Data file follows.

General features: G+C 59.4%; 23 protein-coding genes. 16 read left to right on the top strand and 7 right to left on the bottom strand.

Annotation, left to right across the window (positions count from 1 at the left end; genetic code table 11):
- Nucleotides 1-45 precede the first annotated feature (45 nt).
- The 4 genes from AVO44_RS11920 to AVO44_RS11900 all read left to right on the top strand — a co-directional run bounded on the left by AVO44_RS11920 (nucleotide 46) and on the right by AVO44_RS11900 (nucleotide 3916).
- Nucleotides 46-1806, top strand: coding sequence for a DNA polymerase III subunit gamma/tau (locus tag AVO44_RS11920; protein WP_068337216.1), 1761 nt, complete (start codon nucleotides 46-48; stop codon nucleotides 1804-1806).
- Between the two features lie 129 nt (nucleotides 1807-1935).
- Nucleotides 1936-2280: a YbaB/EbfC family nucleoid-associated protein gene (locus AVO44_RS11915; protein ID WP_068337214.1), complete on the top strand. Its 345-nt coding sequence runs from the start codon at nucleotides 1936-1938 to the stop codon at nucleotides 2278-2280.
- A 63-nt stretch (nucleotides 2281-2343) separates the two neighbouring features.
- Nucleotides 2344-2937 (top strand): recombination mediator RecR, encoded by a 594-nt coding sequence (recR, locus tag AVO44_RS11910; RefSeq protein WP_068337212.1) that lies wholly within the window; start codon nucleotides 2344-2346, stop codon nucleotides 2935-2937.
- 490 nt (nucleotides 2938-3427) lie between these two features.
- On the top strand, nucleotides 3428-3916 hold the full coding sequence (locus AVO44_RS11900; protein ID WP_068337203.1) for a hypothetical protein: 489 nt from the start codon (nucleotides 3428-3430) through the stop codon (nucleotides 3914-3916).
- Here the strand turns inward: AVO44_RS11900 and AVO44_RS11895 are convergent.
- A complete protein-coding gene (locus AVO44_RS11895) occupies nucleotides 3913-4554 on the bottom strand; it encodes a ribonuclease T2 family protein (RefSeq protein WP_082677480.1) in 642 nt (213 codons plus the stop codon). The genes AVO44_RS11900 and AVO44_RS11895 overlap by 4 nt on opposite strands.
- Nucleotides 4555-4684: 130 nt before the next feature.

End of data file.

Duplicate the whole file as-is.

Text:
General features: G+C 59.4%; 23 protein-coding genes. 16 read left to right on the top strand and 7 right to left on the bottom strand.

Annotation, left to right across the window (positions count from 1 at the left end; genetic code table 11):
- Nucleotides 1-45 precede the first annotated feature (45 nt).
- The 4 genes from AVO44_RS11920 to AVO44_RS11900 all read left to right on the top strand — a co-directional run bounded on the left by AVO44_RS11920 (nucleotide 46) and on the right by AVO44_RS11900 (nucleotide 3916).
- Nucleotides 46-1806, top strand: coding sequence for a DNA polymerase III subunit gamma/tau (locus tag AVO44_RS11920; protein WP_068337216.1), 1761 nt, complete (start codon nucleotides 46-48; stop codon nucleotides 1804-1806).
- Between the two features lie 129 nt (nucleotides 1807-1935).
- Nucleotides 1936-2280: a YbaB/EbfC family nucleoid-associated protein gene (locus AVO44_RS11915; protein ID WP_068337214.1), complete on the top strand. Its 345-nt coding sequence runs from the start codon at nucleotides 1936-1938 to the stop codon at nucleotides 2278-2280.
- A 63-nt stretch (nucleotides 2281-2343) separates the two neighbouring features.
- Nucleotides 2344-2937 (top strand): recombination mediator RecR, encoded by a 594-nt coding sequence (recR, locus tag AVO44_RS11910; RefSeq protein WP_068337212.1) that lies wholly within the window; start codon nucleotides 2344-2346, stop codon nucleotides 2935-2937.
- 490 nt (nucleotides 2938-3427) lie between these two features.
- On the top strand, nucleotides 3428-3916 hold the full coding sequence (locus AVO44_RS11900; protein ID WP_068337203.1) for a hypothetical protein: 489 nt from the start codon (nucleotides 3428-3430) through the stop codon (nucleotides 3914-3916).
- Here the strand turns inward: AVO44_RS11900 and AVO44_RS11895 are convergent.
- A complete protein-coding gene (locus AVO44_RS11895) occupies nucleotides 3913-4554 on the bottom strand; it encodes a ribonuclease T2 family protein (RefSeq protein WP_082677480.1) in 642 nt (213 codons plus the stop codon). The genes AVO44_RS11900 and AVO44_RS11895 overlap by 4 nt on opposite strands.
- Nucleotides 4555-4684: 130 nt before the next feature.